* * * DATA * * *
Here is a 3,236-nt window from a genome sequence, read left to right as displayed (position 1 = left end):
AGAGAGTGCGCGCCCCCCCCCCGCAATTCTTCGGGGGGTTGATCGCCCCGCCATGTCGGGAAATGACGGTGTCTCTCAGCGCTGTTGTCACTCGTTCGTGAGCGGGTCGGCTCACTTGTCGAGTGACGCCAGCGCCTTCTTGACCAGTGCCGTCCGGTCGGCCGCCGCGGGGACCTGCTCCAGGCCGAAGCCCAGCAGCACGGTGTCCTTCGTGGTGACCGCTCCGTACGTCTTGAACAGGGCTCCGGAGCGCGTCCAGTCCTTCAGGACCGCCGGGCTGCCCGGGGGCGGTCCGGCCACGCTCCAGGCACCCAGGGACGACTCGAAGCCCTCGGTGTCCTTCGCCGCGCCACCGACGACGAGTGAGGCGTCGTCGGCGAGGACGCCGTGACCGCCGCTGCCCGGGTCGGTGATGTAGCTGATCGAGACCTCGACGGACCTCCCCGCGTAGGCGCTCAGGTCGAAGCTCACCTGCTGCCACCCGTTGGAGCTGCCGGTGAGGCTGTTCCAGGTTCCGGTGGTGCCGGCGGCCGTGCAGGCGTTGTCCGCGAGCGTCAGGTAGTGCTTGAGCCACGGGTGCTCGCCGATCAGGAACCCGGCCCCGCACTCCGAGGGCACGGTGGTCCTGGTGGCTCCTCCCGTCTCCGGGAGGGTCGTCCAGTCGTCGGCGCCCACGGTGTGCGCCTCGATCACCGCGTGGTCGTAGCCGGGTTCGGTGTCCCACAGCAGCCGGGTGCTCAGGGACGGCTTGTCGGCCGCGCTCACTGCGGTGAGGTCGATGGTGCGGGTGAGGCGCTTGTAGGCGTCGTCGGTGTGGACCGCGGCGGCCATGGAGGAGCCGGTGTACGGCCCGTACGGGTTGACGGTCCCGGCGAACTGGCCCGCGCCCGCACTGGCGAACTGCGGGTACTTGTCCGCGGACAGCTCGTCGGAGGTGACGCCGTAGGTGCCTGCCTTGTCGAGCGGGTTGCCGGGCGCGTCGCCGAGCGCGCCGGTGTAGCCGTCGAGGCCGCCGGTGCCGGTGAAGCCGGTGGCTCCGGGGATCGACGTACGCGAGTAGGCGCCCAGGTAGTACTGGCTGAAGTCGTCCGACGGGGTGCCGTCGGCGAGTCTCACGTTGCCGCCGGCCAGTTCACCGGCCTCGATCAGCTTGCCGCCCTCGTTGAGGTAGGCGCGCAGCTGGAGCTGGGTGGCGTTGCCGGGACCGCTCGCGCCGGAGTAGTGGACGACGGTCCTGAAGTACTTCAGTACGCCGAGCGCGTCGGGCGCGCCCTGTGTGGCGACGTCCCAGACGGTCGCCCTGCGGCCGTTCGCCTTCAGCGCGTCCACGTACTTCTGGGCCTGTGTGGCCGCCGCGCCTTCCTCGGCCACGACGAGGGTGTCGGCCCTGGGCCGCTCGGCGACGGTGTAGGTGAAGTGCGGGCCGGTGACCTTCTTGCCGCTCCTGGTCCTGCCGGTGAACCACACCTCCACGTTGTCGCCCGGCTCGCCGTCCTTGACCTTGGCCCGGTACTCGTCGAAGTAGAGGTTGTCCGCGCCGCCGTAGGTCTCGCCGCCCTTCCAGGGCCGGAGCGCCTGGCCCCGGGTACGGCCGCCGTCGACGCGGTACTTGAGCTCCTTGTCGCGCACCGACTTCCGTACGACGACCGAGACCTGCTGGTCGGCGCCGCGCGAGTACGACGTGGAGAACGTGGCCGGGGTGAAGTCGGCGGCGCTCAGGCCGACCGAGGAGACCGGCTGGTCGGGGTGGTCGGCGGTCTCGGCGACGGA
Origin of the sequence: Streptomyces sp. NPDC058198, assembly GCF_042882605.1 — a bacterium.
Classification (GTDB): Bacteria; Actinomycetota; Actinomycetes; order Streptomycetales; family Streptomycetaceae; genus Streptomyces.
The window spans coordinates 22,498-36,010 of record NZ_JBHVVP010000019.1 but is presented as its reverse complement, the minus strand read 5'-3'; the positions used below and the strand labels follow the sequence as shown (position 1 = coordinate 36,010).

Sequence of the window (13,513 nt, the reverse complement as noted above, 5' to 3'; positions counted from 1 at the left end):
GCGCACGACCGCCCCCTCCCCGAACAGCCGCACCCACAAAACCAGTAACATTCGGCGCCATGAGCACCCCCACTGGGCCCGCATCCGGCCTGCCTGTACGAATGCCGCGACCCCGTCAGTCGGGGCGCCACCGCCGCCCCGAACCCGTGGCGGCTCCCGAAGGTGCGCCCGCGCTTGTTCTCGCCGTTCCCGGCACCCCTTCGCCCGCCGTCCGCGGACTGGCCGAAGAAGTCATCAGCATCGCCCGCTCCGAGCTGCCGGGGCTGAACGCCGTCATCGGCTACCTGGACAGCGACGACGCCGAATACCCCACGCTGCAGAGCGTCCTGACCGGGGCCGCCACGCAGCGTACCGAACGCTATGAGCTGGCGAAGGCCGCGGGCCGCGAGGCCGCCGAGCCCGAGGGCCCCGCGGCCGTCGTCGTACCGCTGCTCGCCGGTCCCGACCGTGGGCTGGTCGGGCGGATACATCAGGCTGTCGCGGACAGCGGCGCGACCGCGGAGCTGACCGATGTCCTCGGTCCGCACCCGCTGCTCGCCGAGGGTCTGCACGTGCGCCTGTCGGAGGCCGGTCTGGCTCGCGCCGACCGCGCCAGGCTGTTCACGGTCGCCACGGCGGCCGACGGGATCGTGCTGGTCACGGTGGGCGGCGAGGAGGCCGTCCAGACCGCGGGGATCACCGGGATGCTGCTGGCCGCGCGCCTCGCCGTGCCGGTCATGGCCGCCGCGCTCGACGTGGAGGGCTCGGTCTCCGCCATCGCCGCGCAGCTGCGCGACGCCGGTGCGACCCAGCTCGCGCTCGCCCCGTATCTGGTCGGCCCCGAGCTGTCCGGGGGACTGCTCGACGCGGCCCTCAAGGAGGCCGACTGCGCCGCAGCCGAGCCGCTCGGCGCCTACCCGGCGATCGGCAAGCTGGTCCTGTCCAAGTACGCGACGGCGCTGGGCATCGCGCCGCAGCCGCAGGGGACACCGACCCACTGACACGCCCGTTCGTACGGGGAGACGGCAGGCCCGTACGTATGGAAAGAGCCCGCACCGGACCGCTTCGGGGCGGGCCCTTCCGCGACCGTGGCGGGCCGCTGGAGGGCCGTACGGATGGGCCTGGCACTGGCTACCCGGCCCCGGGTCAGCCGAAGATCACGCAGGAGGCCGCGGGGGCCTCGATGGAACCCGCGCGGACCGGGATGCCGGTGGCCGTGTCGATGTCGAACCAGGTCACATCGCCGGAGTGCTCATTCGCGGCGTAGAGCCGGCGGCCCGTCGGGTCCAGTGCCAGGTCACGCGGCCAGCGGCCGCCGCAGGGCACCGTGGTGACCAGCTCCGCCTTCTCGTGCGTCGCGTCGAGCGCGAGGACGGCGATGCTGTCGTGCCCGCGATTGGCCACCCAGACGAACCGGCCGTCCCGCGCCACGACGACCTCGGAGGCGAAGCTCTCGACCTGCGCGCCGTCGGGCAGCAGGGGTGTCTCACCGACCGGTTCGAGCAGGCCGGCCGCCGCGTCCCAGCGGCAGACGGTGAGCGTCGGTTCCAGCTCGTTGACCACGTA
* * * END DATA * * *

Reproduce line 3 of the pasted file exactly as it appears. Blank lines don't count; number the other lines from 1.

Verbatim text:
Origin of the sequence: Streptomyces sp. NPDC058198, assembly GCF_042882605.1 — a bacterium.